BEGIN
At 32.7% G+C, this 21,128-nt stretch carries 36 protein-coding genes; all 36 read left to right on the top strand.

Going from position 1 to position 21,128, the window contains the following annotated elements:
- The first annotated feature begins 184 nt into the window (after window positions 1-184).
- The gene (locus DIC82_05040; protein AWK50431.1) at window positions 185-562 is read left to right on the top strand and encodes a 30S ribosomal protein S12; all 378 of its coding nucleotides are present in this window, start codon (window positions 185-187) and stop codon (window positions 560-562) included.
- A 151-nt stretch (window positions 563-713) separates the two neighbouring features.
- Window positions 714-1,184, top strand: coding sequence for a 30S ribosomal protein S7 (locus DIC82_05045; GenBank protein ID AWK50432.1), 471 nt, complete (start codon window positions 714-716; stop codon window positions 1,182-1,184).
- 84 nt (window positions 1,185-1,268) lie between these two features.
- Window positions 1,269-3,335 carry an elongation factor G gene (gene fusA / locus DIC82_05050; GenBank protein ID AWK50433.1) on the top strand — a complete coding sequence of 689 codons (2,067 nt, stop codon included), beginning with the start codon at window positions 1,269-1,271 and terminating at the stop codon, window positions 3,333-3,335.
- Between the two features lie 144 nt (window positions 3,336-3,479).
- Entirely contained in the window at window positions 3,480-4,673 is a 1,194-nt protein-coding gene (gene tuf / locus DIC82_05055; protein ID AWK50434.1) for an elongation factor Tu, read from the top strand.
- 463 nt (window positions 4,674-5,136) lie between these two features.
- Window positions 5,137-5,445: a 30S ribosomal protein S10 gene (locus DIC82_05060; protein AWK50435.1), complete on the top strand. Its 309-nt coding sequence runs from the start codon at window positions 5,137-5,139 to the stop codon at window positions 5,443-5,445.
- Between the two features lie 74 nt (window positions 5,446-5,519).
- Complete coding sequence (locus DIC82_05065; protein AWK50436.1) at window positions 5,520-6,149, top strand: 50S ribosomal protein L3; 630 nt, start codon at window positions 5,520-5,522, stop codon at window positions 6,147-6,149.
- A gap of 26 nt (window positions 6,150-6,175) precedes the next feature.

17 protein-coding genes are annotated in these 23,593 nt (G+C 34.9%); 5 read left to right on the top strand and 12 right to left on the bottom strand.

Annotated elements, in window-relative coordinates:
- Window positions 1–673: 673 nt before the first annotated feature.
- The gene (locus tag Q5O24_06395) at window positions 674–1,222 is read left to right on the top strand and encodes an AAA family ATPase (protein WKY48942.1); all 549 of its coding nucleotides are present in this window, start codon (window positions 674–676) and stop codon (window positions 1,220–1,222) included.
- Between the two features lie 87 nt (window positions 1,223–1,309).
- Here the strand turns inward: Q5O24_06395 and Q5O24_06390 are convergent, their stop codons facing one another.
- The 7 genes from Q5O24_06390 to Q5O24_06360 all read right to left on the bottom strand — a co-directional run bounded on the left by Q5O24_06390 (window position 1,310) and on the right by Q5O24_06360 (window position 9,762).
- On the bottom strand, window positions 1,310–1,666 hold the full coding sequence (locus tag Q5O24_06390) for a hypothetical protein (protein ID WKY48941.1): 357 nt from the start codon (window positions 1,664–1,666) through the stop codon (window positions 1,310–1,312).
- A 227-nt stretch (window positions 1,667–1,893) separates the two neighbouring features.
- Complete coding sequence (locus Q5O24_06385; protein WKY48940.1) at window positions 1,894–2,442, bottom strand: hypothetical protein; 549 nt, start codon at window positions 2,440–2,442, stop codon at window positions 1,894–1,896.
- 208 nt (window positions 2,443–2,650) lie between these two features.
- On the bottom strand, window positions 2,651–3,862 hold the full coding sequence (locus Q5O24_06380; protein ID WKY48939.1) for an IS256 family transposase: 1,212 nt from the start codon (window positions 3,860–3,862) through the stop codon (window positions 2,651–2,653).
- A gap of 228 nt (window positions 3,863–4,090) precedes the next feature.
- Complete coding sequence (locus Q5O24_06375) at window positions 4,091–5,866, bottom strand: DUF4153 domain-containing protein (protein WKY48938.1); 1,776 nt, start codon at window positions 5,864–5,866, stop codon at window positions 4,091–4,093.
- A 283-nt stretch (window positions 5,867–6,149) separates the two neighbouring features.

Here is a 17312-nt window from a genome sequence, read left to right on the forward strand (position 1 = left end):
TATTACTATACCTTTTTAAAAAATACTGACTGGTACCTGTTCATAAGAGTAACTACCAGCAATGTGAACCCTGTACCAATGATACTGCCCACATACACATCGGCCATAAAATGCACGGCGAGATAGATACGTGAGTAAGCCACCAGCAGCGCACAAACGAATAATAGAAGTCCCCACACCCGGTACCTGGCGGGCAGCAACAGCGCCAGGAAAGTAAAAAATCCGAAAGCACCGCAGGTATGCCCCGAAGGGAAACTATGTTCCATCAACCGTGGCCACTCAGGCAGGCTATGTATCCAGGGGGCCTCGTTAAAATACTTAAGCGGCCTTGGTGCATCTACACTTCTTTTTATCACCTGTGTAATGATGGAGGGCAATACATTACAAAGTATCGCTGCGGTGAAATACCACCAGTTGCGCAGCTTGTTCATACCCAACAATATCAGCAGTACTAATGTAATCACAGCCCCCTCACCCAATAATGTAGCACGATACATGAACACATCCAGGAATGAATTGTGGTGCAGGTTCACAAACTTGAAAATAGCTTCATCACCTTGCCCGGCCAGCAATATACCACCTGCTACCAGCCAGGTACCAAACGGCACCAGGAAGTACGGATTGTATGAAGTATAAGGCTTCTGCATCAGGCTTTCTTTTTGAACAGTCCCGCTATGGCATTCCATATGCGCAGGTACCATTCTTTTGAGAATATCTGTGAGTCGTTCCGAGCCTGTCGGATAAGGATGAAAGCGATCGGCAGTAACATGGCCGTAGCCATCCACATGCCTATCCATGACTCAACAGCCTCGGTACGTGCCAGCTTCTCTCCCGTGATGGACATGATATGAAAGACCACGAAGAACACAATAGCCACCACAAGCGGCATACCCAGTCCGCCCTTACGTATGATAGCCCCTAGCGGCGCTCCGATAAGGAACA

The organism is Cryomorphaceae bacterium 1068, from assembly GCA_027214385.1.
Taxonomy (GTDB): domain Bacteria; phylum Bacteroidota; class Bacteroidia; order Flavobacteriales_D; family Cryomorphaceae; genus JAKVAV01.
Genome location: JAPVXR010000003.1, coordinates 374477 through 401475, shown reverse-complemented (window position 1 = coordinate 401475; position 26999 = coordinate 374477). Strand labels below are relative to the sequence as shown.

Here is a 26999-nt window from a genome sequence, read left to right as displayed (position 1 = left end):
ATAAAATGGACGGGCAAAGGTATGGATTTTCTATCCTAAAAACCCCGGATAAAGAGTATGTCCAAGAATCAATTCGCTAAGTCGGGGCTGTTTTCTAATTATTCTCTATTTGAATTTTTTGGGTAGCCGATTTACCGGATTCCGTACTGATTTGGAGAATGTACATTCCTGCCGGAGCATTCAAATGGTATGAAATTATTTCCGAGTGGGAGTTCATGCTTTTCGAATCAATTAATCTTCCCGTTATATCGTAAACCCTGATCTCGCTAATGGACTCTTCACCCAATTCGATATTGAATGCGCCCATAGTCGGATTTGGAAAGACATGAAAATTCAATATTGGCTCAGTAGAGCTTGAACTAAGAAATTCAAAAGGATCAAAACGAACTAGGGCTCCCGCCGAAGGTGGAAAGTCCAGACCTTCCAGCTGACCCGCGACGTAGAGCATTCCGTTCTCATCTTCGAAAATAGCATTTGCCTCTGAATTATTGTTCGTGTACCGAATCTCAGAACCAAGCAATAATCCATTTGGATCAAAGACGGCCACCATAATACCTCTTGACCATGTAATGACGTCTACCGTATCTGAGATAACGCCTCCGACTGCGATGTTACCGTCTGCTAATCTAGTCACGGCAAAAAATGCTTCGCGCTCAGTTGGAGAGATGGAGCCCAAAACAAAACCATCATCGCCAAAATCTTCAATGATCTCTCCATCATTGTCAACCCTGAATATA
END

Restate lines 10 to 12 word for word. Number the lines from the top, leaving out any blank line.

- Entirely contained in the window at window positions 3,480-4,673 is a 1,194-nt protein-coding gene (gene tuf / locus DIC82_05055; protein ID AWK50434.1) for an elongation factor Tu, read from the top strand.
- 463 nt (window positions 4,674-5,136) lie between these two features.
- Window positions 5,137-5,445: a 30S ribosomal protein S10 gene (locus DIC82_05060; protein AWK50435.1), complete on the top strand. Its 309-nt coding sequence runs from the start codon at window positions 5,137-5,139 to the stop codon at window positions 5,443-5,445.